As well as being treated to visits from guest chefs, students will go on a field trip to the Pacific Culinary School on Granville Island for a tour and meal.
With school out and summer break officially launched, there's often more time to read – not to study and not because the teacher said to – but for pure enjoyment.
If you're looking for some fresh ideas, we have some winning youth and children's titles that have been endorsed by Surrey students.
Each year Surrey School District teacher-librarians support three readers' choice award programs in which Surrey students have an opportunity to participate. The Surrey Teens Read program is available to secondary students, while the Surrey Picture Book of the Year and Surrey School's Book of the Year programs are for elementary students. Students vote on nominated titles throughout the year and the books with the most votes in each category
The winning novel in this year's Surrey Teens Read contest was One of Us is Lying, by Karen M. McManus. The book, chosen from a list of 10 nominated titles intended for young adults, Follows the lives of four different students who are in detention and become suspects in another student's death. You can also view the winning youth novels and nominees from the past five years (under 'Results' tab) and check out the new list of nominees for 2019-20.
The Surrey Schools Book of the Year for 2019, geared toward elementary school students in intermediate grades, was Mighty Jack, by Ben Hatke. The graphic novel follows a boy tasked with watching his autistic sister over the summer, and their adventures after a mysterious box of seeds they plant grows a magical garden behind their house. View past winners in this category, and see the list of 10 intermediate reader nominees for 2019-20.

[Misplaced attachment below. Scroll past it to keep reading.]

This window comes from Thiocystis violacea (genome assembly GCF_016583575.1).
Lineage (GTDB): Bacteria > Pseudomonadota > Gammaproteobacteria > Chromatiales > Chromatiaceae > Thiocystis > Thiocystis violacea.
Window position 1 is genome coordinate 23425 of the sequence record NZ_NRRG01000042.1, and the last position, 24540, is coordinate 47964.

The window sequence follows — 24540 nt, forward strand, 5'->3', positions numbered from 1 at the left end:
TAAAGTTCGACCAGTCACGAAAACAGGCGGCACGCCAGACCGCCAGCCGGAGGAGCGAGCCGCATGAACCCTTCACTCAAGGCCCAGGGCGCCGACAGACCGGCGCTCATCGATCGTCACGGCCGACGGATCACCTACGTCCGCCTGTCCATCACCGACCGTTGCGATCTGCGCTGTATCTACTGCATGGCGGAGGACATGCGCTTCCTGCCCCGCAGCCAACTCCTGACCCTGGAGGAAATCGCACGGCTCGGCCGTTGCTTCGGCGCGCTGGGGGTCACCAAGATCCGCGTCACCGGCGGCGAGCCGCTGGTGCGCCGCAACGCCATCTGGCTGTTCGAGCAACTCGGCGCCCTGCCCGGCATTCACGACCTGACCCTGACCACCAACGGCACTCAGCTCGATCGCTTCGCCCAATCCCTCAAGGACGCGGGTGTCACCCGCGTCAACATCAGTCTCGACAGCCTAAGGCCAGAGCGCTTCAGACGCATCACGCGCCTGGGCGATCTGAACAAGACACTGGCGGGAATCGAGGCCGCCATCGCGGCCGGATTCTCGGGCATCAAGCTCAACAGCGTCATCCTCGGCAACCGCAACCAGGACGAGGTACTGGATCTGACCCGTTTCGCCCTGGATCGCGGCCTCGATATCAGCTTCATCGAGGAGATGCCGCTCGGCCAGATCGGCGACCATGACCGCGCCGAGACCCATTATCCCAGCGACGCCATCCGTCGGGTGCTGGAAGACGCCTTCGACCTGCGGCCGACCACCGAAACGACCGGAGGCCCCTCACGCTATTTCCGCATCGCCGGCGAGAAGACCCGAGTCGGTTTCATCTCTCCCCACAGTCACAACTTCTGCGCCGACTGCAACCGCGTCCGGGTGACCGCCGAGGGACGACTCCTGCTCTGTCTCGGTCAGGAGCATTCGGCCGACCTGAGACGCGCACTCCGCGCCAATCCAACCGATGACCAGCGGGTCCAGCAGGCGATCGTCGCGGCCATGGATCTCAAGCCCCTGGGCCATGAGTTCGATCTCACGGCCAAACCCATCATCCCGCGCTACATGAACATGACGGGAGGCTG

The Surrey Picture Book of the Year, aimed at primary-level readers, was The Bad Seed. Written by Jory John and illustrated by Pete Oswald, the book as about a mischievous seed who's been bad for as long as he can remember, but one day decides he might want to be happy. See all the other primary reader nominees and past winners.
Surrey Libraries also has a free Summer Reading Club for kids of all ages, as does the White Rock branch of Fraser Valley Regional Library.
Thirteen students from Surrey Schools have been selected to spend a month in Shad summer enrichment programs at various universities across Canada.
Shad Canada is a STEAM (science, technology, engineering, arts and math) and entrepreneurship program for students in Grades 10 and 11 that offers an opportunity for students to live on campus, attend seminars, labs and workshops, and interact with faculty and experts.
This year's group of Surrey students represents six different local secondary schools. They join about 1,000 other students from across the country who earned a Shad spot. Applicants are selected based on their well-roundedness, academics, creativity/innovation and extra-curricular involvement. Since 1984, more than 250 Surrey students have attended Shad.
In addition to meeting peers from every part of Canada, participants are asked to develop a plan and prototype that solves a real-world issue. This year, students have been tasked with creating an original and impactful product to help Canadians reduce their waste.
Near the end of the program, Shad participants will display their projects during an event held at each campus on July 25.
Here are the Surrey students selected and where they're spending the month of July:
Elgin Park Secondary
Max Follett, Grade 10 – Mount Allison University
Fleetwood Park Secondary
Martin Ye, Grade 11 – York University
Fraser Heights Secondary
Kitty Li, Grade 11 – Carleton University
Grace Kim, Grade 11 – Ryerson University
Jenny Sui, Grade 11 – University of Waterloo
Sehaj Singh, Grade 11 – York University
North Surrey Secondary
Ayush Kaul, Grade 11 – York University
Owen Scott, Grade 11 – University of Calgary
Queen Elizabeth Secondary
Anjali Dhaliwal, Grade 11 – McMaster University
Kaitlin Law, Grade 11 – York University
Alisha Duggal, Grade 11 – Dalhousie University
Jessica Yao – Grade 11 – McMaster University
Bethany Poon, Grade 11 – University of Saskatchewan